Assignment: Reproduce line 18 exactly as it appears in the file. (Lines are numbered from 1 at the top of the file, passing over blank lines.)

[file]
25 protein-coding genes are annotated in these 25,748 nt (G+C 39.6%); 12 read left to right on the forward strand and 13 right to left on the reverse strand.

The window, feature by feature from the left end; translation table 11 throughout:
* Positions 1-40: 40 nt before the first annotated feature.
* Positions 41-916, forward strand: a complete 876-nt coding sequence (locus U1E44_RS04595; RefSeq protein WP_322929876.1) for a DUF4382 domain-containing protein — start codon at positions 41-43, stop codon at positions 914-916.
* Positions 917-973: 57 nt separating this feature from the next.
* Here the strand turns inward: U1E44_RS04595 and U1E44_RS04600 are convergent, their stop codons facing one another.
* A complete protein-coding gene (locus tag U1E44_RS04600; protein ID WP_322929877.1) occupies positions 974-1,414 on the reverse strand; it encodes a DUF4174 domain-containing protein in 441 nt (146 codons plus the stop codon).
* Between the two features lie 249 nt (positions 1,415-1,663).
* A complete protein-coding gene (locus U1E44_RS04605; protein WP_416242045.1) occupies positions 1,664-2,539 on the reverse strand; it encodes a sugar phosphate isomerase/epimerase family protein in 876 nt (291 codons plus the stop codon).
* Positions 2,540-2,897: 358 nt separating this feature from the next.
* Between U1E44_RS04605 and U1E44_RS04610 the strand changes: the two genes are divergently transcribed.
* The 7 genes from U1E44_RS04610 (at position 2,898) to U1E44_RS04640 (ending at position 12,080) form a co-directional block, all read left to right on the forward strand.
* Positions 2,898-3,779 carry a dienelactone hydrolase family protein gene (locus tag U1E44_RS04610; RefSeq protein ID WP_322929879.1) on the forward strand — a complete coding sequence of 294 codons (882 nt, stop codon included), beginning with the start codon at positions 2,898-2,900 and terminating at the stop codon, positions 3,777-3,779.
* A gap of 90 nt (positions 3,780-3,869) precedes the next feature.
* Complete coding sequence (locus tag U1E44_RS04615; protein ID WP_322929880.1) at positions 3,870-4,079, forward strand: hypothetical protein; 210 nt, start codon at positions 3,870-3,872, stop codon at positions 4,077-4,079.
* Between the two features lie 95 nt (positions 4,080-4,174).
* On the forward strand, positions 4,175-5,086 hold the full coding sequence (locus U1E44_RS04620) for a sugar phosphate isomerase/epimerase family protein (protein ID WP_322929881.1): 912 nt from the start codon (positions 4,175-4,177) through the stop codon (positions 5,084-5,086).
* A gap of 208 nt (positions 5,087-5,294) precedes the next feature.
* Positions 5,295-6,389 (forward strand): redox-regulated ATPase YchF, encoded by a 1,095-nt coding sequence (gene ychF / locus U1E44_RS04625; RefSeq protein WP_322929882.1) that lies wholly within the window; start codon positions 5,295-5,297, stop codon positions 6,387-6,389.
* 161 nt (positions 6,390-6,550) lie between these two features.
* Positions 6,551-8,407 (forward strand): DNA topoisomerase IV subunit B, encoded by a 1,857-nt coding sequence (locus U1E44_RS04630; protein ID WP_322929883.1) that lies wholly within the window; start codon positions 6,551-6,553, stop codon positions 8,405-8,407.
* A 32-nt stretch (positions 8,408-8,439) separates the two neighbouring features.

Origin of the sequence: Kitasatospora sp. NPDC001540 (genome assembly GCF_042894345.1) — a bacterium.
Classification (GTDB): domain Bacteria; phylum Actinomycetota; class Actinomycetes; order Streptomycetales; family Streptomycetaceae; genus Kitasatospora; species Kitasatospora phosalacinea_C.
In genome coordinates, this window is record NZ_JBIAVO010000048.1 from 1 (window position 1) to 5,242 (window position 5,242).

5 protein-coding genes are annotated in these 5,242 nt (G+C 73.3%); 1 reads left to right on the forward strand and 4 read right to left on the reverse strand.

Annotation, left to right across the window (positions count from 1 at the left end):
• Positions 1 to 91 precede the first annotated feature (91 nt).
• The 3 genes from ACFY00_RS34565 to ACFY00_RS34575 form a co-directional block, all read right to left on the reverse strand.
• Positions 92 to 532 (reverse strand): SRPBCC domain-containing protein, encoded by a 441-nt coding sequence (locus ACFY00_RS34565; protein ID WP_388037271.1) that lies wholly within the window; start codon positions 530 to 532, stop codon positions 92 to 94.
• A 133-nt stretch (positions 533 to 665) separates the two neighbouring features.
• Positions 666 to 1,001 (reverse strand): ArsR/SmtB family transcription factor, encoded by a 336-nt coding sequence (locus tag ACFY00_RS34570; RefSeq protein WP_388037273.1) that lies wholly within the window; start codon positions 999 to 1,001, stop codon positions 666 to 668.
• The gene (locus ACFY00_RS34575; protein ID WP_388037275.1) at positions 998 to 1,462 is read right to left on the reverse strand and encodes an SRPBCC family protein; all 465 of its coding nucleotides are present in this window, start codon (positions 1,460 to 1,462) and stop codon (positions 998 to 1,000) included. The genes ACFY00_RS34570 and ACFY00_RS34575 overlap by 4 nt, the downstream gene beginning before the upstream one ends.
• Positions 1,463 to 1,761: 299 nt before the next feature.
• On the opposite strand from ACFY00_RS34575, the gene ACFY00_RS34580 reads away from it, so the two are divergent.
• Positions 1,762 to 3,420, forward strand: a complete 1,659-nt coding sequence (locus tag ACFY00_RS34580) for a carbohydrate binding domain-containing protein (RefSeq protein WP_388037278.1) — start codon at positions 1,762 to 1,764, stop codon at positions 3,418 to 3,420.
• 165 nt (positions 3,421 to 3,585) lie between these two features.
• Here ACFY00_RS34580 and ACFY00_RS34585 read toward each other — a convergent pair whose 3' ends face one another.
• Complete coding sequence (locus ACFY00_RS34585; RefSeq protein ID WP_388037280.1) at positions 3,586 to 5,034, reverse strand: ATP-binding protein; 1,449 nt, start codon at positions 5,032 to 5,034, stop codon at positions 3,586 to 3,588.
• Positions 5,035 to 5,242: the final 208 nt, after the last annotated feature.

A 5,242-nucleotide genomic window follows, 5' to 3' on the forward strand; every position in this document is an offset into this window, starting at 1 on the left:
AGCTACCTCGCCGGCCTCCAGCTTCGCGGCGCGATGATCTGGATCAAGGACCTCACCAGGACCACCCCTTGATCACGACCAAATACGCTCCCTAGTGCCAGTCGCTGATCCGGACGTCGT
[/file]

* A gap of 208 nt (positions 5,087-5,294) precedes the next feature.